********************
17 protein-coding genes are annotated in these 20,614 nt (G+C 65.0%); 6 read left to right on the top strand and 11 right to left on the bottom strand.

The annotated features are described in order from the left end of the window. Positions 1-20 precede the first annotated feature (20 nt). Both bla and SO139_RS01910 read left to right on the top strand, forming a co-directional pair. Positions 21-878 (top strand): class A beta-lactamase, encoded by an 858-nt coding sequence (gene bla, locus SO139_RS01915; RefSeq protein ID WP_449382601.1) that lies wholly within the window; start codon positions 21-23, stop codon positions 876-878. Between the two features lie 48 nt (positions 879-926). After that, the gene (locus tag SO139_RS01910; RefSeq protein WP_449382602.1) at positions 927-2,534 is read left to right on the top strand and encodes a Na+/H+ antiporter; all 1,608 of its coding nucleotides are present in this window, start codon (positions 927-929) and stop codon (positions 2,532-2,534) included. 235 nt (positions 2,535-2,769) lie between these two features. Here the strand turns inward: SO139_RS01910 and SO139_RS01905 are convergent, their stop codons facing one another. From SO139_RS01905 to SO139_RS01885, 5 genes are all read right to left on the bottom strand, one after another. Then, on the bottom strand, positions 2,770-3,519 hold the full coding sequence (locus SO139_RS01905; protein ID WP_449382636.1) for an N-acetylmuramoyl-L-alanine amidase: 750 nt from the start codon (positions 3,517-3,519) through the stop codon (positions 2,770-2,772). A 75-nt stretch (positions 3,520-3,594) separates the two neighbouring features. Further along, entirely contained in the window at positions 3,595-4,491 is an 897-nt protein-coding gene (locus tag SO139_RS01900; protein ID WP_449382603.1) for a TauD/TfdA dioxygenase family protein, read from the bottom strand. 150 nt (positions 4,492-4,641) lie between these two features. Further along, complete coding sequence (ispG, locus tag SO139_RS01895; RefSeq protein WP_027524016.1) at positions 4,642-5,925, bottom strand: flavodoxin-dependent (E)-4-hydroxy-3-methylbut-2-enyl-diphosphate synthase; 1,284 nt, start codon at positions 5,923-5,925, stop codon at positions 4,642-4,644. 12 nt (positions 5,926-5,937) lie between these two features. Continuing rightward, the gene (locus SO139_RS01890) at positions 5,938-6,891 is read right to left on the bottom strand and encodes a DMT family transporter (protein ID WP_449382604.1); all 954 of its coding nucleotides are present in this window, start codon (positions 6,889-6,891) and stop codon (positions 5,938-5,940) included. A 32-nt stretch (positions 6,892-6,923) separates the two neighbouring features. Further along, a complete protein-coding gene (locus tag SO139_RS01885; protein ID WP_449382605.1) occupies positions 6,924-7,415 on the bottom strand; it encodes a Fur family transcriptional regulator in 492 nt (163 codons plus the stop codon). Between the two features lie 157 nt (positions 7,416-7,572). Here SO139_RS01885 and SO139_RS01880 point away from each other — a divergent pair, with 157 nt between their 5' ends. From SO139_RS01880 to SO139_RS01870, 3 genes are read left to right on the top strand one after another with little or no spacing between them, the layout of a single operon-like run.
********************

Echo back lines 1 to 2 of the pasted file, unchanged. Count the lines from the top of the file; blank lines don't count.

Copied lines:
17 protein-coding genes are annotated in these 20,614 nt (G+C 65.0%); 6 read left to right on the top strand and 11 right to left on the bottom strand.

The annotated features are described in order from the left end of the window. Positions 1-20 precede the first annotated feature (20 nt). Both bla and SO139_RS01910 read left to right on the top strand, forming a co-directional pair. Positions 21-878 (top strand): class A beta-lactamase, encoded by an 858-nt coding sequence (gene bla, locus SO139_RS01915; RefSeq protein ID WP_449382601.1) that lies wholly within the window; start codon positions 21-23, stop codon positions 876-878. Between the two features lie 48 nt (positions 879-926). After that, the gene (locus tag SO139_RS01910; RefSeq protein WP_449382602.1) at positions 927-2,534 is read left to right on the top strand and encodes a Na+/H+ antiporter; all 1,608 of its coding nucleotides are present in this window, start codon (positions 927-929) and stop codon (positions 2,532-2,534) included. 235 nt (positions 2,535-2,769) lie between these two features. Here the strand turns inward: SO139_RS01910 and SO139_RS01905 are convergent, their stop codons facing one another. From SO139_RS01905 to SO139_RS01885, 5 genes are all read right to left on the bottom strand, one after another. Then, on the bottom strand, positions 2,770-3,519 hold the full coding sequence (locus SO139_RS01905; protein ID WP_449382636.1) for an N-acetylmuramoyl-L-alanine amidase: 750 nt from the start codon (positions 3,517-3,519) through the stop codon (positions 2,770-2,772). A 75-nt stretch (positions 3,520-3,594) separates the two neighbouring features. Further along, entirely contained in the window at positions 3,595-4,491 is an 897-nt protein-coding gene (locus tag SO139_RS01900; protein ID WP_449382603.1) for a TauD/TfdA dioxygenase family protein, read from the bottom strand. 150 nt (positions 4,492-4,641) lie between these two features. Further along, complete coding sequence (ispG, locus tag SO139_RS01895; RefSeq protein WP_027524016.1) at positions 4,642-5,925, bottom strand: flavodoxin-dependent (E)-4-hydroxy-3-methylbut-2-enyl-diphosphate synthase; 1,284 nt, start codon at positions 5,923-5,925, stop codon at positions 4,642-4,644. 12 nt (positions 5,926-5,937) lie between these two features. Continuing rightward, the gene (locus SO139_RS01890) at positions 5,938-6,891 is read right to left on the bottom strand and encodes a DMT family transporter (protein ID WP_449382604.1); all 954 of its coding nucleotides are present in this window, start codon (positions 6,889-6,891) and stop codon (positions 5,938-5,940) included. A 32-nt stretch (positions 6,892-6,923) separates the two neighbouring features. Further along, a complete protein-coding gene (locus tag SO139_RS01885; protein ID WP_449382605.1) occupies positions 6,924-7,415 on the bottom strand; it encodes a Fur family transcriptional regulator in 492 nt (163 codons plus the stop codon). Between the two features lie 157 nt (positions 7,416-7,572). Here SO139_RS01885 and SO139_RS01880 point away from each other — a divergent pair, with 157 nt between their 5' ends. From SO139_RS01880 to SO139_RS01870, 3 genes are read left to right on the top strand one after another with little or no spacing between them, the layout of a single operon-like run.